New drugs mean HIV positive people have ‘near normal’ life expectancy

HIV positive people can expect have a ‘near normal’ life expectancy.

Young people getting diagnosed with HIV who started antiretroviral therapy in 2010 are expected to live to 78, which is similar to the general population.

People who started treatment 1996 are expected to die 10 years younger, at around 68.

Those are the findings of a new study by researchers at the University of Bristol, published in medical journal The Lancet.

The study authors looked at 88,500 HIV positive people from Europe and North America who were involved in a total of 18 studies.

They attribute the growing success of HIV treatments to the improvement made to medications.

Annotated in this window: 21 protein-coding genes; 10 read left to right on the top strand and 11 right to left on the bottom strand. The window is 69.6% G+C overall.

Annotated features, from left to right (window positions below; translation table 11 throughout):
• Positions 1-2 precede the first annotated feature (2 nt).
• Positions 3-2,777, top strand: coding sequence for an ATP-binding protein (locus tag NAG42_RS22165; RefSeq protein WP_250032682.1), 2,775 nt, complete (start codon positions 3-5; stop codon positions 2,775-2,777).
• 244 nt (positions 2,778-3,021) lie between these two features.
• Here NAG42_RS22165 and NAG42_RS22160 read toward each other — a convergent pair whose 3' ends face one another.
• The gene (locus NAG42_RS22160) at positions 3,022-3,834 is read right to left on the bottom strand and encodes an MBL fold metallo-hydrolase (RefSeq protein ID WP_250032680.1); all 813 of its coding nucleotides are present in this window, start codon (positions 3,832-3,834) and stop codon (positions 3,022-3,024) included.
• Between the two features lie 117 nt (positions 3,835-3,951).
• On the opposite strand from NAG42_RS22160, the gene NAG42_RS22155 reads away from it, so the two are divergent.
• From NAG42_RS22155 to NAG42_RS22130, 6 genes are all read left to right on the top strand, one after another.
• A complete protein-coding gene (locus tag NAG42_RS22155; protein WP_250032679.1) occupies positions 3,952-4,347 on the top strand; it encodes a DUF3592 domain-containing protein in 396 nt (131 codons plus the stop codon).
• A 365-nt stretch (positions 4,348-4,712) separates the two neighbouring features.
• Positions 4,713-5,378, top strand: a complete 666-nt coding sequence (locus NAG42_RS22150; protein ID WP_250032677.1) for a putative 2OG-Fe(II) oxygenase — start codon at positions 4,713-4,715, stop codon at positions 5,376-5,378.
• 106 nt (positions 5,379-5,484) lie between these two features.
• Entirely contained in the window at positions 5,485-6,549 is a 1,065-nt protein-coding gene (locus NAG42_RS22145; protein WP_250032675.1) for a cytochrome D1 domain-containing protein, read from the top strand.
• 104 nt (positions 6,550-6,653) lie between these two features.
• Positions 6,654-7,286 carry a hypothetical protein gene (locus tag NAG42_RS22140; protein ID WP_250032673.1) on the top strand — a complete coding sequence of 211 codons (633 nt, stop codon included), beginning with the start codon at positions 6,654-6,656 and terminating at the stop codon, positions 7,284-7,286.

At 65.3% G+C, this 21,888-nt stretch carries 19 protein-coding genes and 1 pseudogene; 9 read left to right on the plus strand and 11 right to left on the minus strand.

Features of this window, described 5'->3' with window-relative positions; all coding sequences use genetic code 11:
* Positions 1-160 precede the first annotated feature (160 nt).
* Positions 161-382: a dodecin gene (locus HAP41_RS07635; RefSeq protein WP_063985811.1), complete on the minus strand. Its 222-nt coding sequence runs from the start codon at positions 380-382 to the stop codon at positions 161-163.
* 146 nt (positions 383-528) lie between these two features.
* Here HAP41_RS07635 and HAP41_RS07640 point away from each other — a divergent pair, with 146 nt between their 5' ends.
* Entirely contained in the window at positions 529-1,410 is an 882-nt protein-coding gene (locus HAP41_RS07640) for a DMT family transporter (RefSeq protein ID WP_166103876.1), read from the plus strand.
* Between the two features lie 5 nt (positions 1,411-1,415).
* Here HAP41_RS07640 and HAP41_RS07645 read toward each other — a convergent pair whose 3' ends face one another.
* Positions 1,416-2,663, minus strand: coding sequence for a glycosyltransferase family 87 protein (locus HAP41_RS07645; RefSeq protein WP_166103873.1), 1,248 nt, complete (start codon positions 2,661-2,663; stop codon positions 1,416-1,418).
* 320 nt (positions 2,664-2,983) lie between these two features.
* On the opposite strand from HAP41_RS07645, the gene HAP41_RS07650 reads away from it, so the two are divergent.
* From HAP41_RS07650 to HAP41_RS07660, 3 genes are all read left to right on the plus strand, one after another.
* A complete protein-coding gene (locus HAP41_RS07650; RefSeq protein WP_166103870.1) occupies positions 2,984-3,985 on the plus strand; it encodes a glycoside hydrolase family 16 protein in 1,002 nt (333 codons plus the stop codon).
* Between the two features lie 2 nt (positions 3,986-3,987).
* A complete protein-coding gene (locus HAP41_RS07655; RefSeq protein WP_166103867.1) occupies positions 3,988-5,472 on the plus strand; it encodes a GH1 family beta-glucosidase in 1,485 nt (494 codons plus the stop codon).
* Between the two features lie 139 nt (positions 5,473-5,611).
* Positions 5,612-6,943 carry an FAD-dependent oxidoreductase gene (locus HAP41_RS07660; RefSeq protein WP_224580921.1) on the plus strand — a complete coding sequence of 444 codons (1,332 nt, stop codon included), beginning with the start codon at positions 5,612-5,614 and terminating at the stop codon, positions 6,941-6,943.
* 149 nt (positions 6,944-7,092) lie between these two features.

Newer HIV drugs have fewer side effects and are better when it comes to stop the virus from continuing to replicate in the body; they are also harder to build a resistance against.

They are also overall less toxic than the medications used 20 years ago.

‘Today’s report reminds us just how far we’ve come since the start of the HIV epidemic in the 1980s. Medical advances now mean that people with HIV live long and healthy lives,’ said Dr Michael Brady, Medical Director at Terrence Higgins Trust.

‘In many cases those who are on effective treatment can expect to live as long as their HIV negative peers. This is great news. However, it also means we’re entering uncharted territory.’

He said one in three people living with HIV are aged 50 and over, which poses a new challenge.

‘As it stands, the healthcare, social care and welfare systems simply aren’t ready to support the increasing numbers of people growing older with HIV,’ Brady said.

‘We need a new model of care to better integrate primary care with HIV specialist services, and we need a major shift in awareness and training around HIV and ageing, so that we’re ready to help older people live well in later life.

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